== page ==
|Unit||Credits||Academic sector||Period||Academic staff|
|TEORIA||5||BIO/11-MOLECULAR BIOLOGY||2nd Semester||
Ugo Luigi Monaco
|LABORATORIO||1||BIO/11-MOLECULAR BIOLOGY||2nd Semester||
The goal of the Biocrystallography course for the degreee in Molecular and Industrial Biotechnology is to develop in the student the skills necessary to critically read and assess scientific papers in this branch of science which is central in modern Structural Biology.
After an introduction to the fundamentals of the theory of diffraction and the modern methods of data collection a detailed discussion of the phase problem is undertaken, along with the methods used to solve it for small molecules as well as macromolecules. During the course papers selected from the current literature dealing with important biological structures are read and discussed in detail. The laboratory introduces the student to the basic experimental techniques of the field, in particular those concerning the preparation of biological crystals.
Introduction. Methods used to determine the three-dimensional structure of macromolecules. The role of Biocrystallography in macromolecular Structural Biology.
The theory of X-ray diffraction. Geometry of an X-ray scattering experiment. Scattering of a single electron and an atom. The atomic scattering factor. Structure factor. The structure factor of atoms not located at the origin. The diffraction pattern of a one-dimensional array of atoms. X-ray diffraction from a three-dimensional array of atoms. The von Laue scattering conditions. The structure factor of a crystal. Fourier transforms. Convolutions and their use in the computation of structure factors. Bragg’s law of diffraction.
Properties of crystals. Symmetry. Symmetry elements. Space groups. Reciprocal lattice. Preparation of macromolecular crystals. Properties of protein crystals. The relationship between the crystal lattice and the reciprocal lattice. The Ewald sphere. Determination of the space group and of the number of molecules in the unit cell of a macromolecular crystal.
Determination of the molecular structure by X-ray crystallography. The phase problem. Steps in determining the structure of a macromolecule. X-ray sources. Data collection methods. Solving the phase problem. The method of multiple isomorphous replacement. The Patterson function. Treatment of errors. Computation of electron density maps. Molecular replacement. Other methods used to solve the phase problem.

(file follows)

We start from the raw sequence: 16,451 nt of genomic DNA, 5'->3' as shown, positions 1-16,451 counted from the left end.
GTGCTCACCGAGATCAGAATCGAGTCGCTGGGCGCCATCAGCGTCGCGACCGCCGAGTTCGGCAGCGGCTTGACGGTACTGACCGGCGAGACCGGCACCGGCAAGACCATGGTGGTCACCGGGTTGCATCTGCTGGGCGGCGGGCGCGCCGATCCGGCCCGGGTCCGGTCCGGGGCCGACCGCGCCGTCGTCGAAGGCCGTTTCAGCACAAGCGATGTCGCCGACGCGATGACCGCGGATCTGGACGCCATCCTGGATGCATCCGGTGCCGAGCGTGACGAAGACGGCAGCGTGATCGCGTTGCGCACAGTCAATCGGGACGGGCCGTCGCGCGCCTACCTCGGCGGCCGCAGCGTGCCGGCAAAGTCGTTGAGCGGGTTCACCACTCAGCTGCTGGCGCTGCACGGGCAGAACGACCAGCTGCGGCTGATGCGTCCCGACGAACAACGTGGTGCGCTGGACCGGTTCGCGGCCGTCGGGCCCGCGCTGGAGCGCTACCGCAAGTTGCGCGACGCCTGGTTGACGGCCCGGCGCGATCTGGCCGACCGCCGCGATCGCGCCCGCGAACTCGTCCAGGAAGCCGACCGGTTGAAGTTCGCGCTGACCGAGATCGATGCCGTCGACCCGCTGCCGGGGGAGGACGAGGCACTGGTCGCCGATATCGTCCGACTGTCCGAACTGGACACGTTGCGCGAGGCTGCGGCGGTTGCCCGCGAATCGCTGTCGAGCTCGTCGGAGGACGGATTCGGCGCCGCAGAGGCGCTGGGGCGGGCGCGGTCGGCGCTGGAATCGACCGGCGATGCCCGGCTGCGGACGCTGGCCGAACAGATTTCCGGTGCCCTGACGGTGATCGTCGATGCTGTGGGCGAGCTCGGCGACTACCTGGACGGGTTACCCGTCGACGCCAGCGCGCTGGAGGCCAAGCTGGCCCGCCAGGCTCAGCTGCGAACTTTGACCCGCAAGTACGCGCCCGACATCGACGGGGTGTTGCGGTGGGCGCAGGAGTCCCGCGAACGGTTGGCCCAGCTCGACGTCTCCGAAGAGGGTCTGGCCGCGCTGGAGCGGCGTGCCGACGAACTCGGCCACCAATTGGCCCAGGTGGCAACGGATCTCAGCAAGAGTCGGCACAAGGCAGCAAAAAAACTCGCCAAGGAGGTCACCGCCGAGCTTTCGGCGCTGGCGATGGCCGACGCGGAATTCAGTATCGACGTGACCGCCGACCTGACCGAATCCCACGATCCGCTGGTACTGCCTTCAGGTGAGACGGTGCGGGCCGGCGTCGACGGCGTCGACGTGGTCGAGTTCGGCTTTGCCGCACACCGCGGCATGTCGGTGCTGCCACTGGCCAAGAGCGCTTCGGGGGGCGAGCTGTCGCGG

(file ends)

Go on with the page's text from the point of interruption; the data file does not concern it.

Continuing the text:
Model building and refinement. Interpretation of the electron density maps. Building the model. Refinement methods. Assessing the model quality. The R factor. Ramachandran plots. Checking the stereochemistry.
Some important results of Biocrystallography. Using the Fourier difference synthesis to study the function of proteins. Conformational changes. Time resolved Biocrystallography. The importance of synchrotron radiation.
!) Rupp, B. (2010) Biomolecular Crystallography. Garland Science, New York
2) Giacovazzo, C. (Editor) (2000) Fundamentals of Crystallography. Second Edition Oxford University Press, Oxford.
3) Blow, D.( 2005) Outline of Crystallography for Biologists Oxford University Press, Oxford.
4) Blundell, T. L. & Johnson, L. N. (1976) Protein Crystallography. Academic Press, New York.
5) Drenth, J (1994) Principles of Protein X-ray Crystallography. Springer Verlag.
6) Cantor, C. R. & Schimmel, P. R. (1980) Biophysical Chemistry Volume 2. W. H. Freeman and Company, San Francisco.
7) McPherson, A. (1983) The Preparation and Analysis of Protein Crystals. John Wiley, New York.
The Biocrystallography practical lessons entail a series of meetings focused on the following arguments:
1) An introduction covering macromolecular crystallization theory and the most used techniques.
2) Preparation of protein crystals using Microdialysis, Hanging and Sitting drop.
3) Collection of a dataset with a rotating anode conventional source, an image plate detector and a low temperature cooling system.
4) Data processing and analysis.
5) Solution of a protein structure using molecular replacement techniques.
6) Protein model building and refinement.
7) Presentation of the most widely used programs for molecular graphics.
|Bernhard Rupp||Biomolecular Crystallography||Garland Science||2009||978-0-8153-4081-2|